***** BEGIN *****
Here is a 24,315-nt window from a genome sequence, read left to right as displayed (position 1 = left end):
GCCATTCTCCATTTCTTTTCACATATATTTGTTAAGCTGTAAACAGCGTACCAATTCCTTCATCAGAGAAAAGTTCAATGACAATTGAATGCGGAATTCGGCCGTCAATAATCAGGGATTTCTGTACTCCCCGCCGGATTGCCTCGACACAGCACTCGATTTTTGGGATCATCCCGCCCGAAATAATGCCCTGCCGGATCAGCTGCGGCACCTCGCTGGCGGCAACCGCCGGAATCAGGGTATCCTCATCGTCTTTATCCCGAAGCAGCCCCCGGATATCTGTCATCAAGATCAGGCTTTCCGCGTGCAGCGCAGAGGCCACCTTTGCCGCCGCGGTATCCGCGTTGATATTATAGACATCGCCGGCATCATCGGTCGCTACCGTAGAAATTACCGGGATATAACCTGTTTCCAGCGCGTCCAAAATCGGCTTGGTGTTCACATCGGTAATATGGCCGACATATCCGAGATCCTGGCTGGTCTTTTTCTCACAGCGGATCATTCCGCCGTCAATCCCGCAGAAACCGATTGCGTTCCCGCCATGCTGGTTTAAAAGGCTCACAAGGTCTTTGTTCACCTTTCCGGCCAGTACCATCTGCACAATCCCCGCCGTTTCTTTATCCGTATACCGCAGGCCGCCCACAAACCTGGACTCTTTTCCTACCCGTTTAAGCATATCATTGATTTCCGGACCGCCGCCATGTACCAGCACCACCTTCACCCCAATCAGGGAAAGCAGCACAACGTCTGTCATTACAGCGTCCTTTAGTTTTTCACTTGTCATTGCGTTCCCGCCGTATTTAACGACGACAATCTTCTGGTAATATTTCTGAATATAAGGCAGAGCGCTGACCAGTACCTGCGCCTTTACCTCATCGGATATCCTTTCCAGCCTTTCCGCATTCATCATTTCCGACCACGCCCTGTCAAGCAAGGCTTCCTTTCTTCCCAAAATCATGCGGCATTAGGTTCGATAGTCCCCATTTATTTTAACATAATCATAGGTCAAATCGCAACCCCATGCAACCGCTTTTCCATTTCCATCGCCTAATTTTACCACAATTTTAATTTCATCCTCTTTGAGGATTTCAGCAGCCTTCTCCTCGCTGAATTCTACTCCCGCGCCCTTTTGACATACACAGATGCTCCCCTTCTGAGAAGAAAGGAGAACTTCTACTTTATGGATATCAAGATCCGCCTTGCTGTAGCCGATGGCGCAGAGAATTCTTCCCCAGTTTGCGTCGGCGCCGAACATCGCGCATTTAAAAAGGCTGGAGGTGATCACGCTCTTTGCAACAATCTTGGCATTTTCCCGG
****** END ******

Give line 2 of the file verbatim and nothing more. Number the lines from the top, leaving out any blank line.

GCCATTCTCCATTTCTTTTCACATATATTTGTTAAGCTGTAAACAGCGTACCAATTCCTTCATCAGAGAAAAGTTCAATGACAATTGAATGCGGAATTCGGCCGTCAATAATCAGGGATTTCTGTACTCCCCGCCGGATTGCCTCGACACAGCACTCGATTTTTGGGATCATCCCGCCCGAAATAATGCCCTGCCGGATCAGCTGCGGCACCTCGCTGGCGGCAACCGCCGGAATCAGGGTATCCTCATCGTCTTTATCCCGAAGCAGCCCCCGGATATCTGTCATCAAGATCAGGCTTTCCGCGTGCAGCGCAGAGGCCACCTTTGCCGCCGCGGTATCCGCGTTGATATTATAGACATCGCCGGCATCATCGGTCGCTACCGTAGAAATTACCGGGATATAACCTGTTTCCAGCGCGTCCAAAATCGGCTTGGTGTTCACATCGGTAATATGGCCGACATATCCGAGATCCTGGCTGGTCTTTTTCTCACAGCGGATCATTCCGCCGTCAATCCCGCAGAAACCGATTGCGTTCCCGCCATGCTGGTTTAAAAGGCTCACAAGGTCTTTGTTCACCTTTCCGGCCAGTACCATCTGCACAATCCCCGCCGTTTCTTTATCCGTATACCGCAGGCCGCCCACAAACCTGGACTCTTTTCCTACCCGTTTAAGCATATCATTGATTTCCGGACCGCCGCCATGTACCAGCACCACCTTCACCCCAATCAGGGAAAGCAGCACAACGTCTGTCATTACAGCGTCCTTTAGTTTTTCACTTGTCATTGCGTTCCCGCCGTATTTAACGACGACAATCTTCTGGTAATATTTCTGAATATAAGGCAGAGCGCTGACCAGTACCTGCGCCTTTACCTCATCGGATATCCTTTCCAGCCTTTCCGCATTCATCATTTCCGACCACGCCCTGTCAAGCAAGGCTTCCTTTCTTCCCAAAATCATGCGGCATTAGGTTCGATAGTCCCCATTTATTTTAACATAATCATAGGTCAAATCGCAACCCCATGCAACCGCTTTTCCATTTCCATCGCCTAATTTTACCACAATTTTAATTTCATCCTCTTTGAGGATTTCAGCAGCCTTCTCCTCGCTGAATTCTACTCCCGCGCCCTTTTGACATACACAGATGCTCCCCTTCTGAGAAGAAAGGAGAACTTCTACTTTATGGATATCAAGATCCGCCTTGCTGTAGCCGATGGCGCAGAGAATTCTTCCCCAGTTTGCGTCGGCGCCGAACATCGCGCATTTAAAAAGGCTGGAGGTGATCACGCTCTTTGCAACAATCTTGGCATTTTCCCGG